US citizens, residents and allies hide in terror in Afghanistan


Gabby Potito, the 22-year-old woman abandoned and likely murdered out west is not the story but the media wants you to believe she is. The real stories are treason by Mark Milley and Nancy Pelosi, a literal invasion at our border, ten people murdered by a US drone, Hillary Clinton funding the Alpha Bank hoax, an economy being ruined, and hostages in Afghanistan.


The US left people behind — hundreds or thousands, no one knows how many — and now these people are held hostage in Afghanistan by terrorists. A few are allowed out here and there but the US is not coming to get them.

The US gave $83 billion in war equipment and vehicles and is sending $64 million to the Taliban — they call it humanitarian aid.

The people stranded in Afghanistan spend their time running and hiding in an attempt to evade the Taliban. In many cases they face death, and in others, they face arrest and torture.

The Associated Press contacted several of the families on the run:

Every night in yet another house in Afghanistan’s capital, a U.S. green card-holding couple from California take turns sleeping, with one always awake to watch over their three young children so they can flee if they hear the footsteps of the Taliban.

They’ve moved seven times in two weeks, relying on relatives to take them in and feed them. Their days are an uncomfortable mix of fear and boredom, restricted to a couple of rooms where they read, watch TV and play “The Telephone Game” in which they whisper secrets and pass them on, a diversion for the children that has the added benefit of keeping them quiet.

The agonizing wait for the call from the corrupt Biden State Department:

All of it goes on during the agonizing wait for a call from anybody who can help them get out. A U.S. State Department official contacted them several days ago to tell them they were being assigned a caseworker, but they haven’t heard a word since. They tried and failed to get on a flight and now are talking to an international rescue organization.

“We are scared and keep hiding ourselves more and more,” the mother said in a text message to The Associated Press. “Whenever we feel breathless, I pray.”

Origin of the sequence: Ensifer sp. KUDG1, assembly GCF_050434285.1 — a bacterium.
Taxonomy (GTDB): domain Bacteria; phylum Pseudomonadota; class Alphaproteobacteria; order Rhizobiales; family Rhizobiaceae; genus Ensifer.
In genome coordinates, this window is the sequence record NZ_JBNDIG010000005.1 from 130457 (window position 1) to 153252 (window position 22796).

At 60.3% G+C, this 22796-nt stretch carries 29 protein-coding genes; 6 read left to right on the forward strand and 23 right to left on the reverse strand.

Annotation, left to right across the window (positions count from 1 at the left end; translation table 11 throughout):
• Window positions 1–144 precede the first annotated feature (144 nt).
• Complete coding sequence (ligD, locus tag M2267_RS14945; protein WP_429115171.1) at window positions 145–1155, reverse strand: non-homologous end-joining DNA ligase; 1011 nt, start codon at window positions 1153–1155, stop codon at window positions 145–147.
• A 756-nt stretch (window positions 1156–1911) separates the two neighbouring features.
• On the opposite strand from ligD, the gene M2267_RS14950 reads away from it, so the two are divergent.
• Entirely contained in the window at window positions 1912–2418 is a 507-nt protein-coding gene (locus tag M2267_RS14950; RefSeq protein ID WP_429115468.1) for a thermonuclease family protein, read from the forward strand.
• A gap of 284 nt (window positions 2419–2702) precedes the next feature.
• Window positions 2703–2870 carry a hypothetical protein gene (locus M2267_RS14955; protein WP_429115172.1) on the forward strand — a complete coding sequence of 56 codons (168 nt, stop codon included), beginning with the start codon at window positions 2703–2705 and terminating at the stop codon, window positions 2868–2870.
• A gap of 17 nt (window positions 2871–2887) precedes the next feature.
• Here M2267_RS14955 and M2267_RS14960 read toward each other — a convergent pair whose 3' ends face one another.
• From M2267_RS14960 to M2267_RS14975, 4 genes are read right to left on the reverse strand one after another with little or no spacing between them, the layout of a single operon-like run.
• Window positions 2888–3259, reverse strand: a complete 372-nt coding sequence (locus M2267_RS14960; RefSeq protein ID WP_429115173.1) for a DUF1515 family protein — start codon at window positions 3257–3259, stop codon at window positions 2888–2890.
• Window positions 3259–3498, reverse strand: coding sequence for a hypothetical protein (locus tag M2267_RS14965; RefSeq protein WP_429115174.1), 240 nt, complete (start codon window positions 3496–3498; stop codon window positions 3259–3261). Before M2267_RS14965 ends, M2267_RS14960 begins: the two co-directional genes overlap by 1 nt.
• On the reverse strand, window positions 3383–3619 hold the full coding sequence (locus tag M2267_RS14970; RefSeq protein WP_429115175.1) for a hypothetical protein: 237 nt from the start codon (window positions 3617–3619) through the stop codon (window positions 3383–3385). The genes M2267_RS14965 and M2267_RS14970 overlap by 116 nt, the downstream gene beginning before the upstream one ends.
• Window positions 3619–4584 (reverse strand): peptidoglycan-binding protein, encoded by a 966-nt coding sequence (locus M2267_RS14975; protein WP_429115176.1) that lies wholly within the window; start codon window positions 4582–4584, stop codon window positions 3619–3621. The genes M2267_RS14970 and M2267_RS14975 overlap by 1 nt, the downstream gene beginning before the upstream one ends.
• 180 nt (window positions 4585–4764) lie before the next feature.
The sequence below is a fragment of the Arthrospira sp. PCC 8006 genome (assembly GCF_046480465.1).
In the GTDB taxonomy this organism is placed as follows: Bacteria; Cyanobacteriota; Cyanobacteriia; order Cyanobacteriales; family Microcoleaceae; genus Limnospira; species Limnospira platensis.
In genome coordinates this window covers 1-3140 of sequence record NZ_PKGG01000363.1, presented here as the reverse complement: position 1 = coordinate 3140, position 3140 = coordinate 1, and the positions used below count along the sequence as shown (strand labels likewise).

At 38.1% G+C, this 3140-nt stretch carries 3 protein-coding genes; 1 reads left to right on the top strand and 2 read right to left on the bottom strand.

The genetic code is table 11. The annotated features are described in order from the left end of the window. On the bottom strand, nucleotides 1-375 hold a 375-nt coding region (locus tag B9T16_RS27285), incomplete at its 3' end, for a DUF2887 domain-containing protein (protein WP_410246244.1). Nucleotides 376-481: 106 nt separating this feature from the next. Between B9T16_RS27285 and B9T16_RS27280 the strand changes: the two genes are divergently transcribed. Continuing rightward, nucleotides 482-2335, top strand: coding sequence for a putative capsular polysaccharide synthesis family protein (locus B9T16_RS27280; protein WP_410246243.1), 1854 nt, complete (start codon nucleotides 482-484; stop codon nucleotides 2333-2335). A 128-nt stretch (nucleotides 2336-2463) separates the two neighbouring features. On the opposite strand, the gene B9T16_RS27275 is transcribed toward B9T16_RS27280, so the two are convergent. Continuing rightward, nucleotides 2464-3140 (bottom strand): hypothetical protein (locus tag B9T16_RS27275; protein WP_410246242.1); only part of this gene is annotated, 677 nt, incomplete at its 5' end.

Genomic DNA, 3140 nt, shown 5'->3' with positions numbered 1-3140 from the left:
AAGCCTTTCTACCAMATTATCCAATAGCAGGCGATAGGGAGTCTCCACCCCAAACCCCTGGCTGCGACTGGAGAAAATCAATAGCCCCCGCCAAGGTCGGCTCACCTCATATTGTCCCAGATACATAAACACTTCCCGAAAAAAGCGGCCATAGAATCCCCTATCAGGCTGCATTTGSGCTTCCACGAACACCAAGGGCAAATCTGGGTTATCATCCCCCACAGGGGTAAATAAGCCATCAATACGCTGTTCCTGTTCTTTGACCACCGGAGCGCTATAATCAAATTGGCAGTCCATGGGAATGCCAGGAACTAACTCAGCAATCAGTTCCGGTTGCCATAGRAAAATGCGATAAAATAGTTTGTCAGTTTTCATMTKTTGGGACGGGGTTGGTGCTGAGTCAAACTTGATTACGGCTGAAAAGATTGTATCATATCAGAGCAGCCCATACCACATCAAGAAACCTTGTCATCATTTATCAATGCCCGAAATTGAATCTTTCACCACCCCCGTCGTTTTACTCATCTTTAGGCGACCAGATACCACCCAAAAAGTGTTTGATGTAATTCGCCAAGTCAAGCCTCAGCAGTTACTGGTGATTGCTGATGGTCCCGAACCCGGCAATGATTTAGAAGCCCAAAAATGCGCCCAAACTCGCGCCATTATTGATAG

The Taliban knows who most of the collaborators are because the State Department gave the Taliban lists of Afghan citizens who had worked as translators and contractors. They also allegedly have biometric data and Taliban are using the scanners we left behind to track the people down.

The Taliban government has promised to let Americans and Afghans with proper travel documents leave the country and to not retaliate against those who helped the United States. But U.N. human rights chief Michelle Bachelet said there is evidence they are not keeping their word. She warned Monday that the country had entered a “new and perilous phase,” and cited credible reports of reprisal killings of Afghan military members and allegations of the Taliban hunting house-to-house for former government officials and people who cooperated with U.S. military and U.S. companies.

This is one of the stories of abandoned Americans now held hostage in Afghanistan:

When the phone rang in an apartment in Kabul a few weeks ago, the U.S. green card holder who answered — a truck driver from Texas visiting family — was hopeful it was the U.S. State Department finally responding to his pleas to get him and his parents on a flight out.

Instead, it was the Taliban.

“We won’t hurt you. Let’s meet. Nothing will happen,” the caller said, according to the truck driver’s brother, who lives with him in Texas and spoke to him afterwards. The call included a few ominous words: “We know where you are.”

That was enough to send the man fleeing from the Kabul apartment where he had been staying with his mother, his two teenage brothers and his father, who was in particular danger because he had worked for years for a U.S. contractor overseeing security guards.

The media is trying to make the real stories go away. Don’t let them.

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